At Woonkly.com you can buy and sell our "WOOP" token created on the Binance Smart Chain Network (Bep20) in a decentralized way. Users can provide liquidity to the Pool and thereby obtain a percentage of the profits generated in the Swap. This technology is also used in our DEX ERC20 / BEP20 that will see the light on May 1, 2021 and in our DEX Crosschain ERC20 / BEP20, unique in the world, which will allow users to exchange any token of the ERC20 network with any token of the BEP20 network and vice versa (the Dex Crosschain is pending regulation).
* All our products and / or services will be oriented to comply with the regulations imposed by the European Union
Why automated? Woonkly uses an automated market maker instead of a more traditional microstructure for several reasons:
Solves the buyer / seller pairing problem: Automated market maker ensures that the market is always available to trade, even at two in the morning in your local time zone, at the start of the market, and even if there are no other active traders at that moment. By giving traders the confidence that they can get liquidity for their bets whenever they want, automated market makers create additional incentives to participate.
Enable large markets with many events: Consider a prediction market for which US presidential candidate will win the election. Possibly, there could be dozens of different actively traded candidates, subject to the restriction that their cumulative odds cannot add up to more than 100%. These large event spaces are very difficult for human participants to seed, requiring careful and precise probability estimates for very small values. Consequently, existing human-mediated prediction markets with a large number of results tend to have very wide bid/ ask margins, especially for the darkest candidates. Automated market makers mitigate this problem by behaving consistently in markets with large or small numbers of results.
Concisely expresses the current state of the market: One of the concerns in a distributed system like Augur is that each part of the shared state increases the possibility of inconsistencies between the opinions of various participants and increases the amount of time for different views of the market line up. Automated Market Makers can be integrated and distributed with a minimal amount of status. This can be contrasted with a traditional double auction in which the full market status includes the entire order book and where the operations may include participants withdrawing or modifying their existing orders.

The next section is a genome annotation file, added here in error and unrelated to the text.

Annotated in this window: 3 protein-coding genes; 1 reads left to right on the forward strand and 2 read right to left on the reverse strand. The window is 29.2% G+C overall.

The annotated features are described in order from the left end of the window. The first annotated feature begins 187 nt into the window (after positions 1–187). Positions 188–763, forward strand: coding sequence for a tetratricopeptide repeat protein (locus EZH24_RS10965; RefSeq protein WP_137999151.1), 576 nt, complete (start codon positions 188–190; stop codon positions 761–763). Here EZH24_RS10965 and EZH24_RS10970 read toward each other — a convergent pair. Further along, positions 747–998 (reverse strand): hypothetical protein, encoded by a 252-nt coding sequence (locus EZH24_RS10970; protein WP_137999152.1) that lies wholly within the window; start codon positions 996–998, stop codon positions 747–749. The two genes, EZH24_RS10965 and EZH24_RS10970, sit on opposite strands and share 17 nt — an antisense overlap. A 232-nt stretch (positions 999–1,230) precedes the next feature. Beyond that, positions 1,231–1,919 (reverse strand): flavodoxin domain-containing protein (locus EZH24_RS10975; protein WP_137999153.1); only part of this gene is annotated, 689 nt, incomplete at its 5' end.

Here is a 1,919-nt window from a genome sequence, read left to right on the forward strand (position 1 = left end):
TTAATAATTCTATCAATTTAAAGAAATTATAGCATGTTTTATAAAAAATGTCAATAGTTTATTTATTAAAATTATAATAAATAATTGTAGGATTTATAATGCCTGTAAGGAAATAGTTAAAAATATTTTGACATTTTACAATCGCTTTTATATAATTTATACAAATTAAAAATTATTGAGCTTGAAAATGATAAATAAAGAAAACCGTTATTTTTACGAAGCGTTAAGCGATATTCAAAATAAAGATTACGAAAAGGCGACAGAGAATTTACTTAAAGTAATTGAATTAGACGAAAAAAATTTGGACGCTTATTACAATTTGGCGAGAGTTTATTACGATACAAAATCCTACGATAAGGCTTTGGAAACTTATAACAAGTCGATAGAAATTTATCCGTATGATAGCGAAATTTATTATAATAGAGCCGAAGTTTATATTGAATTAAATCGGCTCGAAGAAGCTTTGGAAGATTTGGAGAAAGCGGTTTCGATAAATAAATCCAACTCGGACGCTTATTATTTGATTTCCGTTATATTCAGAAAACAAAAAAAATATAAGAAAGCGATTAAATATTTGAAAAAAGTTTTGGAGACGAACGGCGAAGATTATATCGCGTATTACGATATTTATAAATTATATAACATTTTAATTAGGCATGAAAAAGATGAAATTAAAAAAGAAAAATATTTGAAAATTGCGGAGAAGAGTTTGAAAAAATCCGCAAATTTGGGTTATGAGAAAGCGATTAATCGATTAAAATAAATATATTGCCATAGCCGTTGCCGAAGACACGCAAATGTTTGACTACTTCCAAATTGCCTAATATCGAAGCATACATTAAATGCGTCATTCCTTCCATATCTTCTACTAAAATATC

It allows precise control of losses in the worst case scenario by the market liquidity contributors: The initiator of a market assumes the risk of losing a certain amount (which can always increase) in exchange for a variable payment derived from commercial rates. As the amount risked by the sponsor increases, the market deepens and individual stocks cause less price slippage. An interesting result of this cap is that markets can enter unconditional profit states for their backers, where an active market has collected enough trading fees to make the market profitable for its backer regardless of future bets and regardless of the result that actually takes place.
Automated Market Makers Avoid Common Trader Mistakes and Information Redundancy: Research studies have shown that Iowa Electronic Marketplaces (IEM) merchants often violate the "law of one price." Consider betting on which of the two candidates will win. Logically, a bet that candidate A wins the election is equivalent to a bet that candidate B wins. However, in traditional double auctions, the prices of these contracts can diverge and, in addition, the IEM administrators observed that many traders take positions in the worst irrational contract. In contrast, automated market makers enforce the equality of logically equivalent bets.
Woonkly DEX is an Automated Market Maker (AMM). You can think of an AMM as a primitive robotic market maker who is always willing to quote prices between two assets according to a simple pricing algorithm. Woonkly DEX sets the price of the two assets so that the number of units it has of each asset, multiplied, is always equal to a fixed constant. That's a bit tricky: if Woonkly DEX owns some units of token x and some units of token y, it sets the price of any trade so that the final amounts of x and y it owns, multiplied together, are equal to a fixed constant, k. This is formalized as the constant product equation: x * y = k.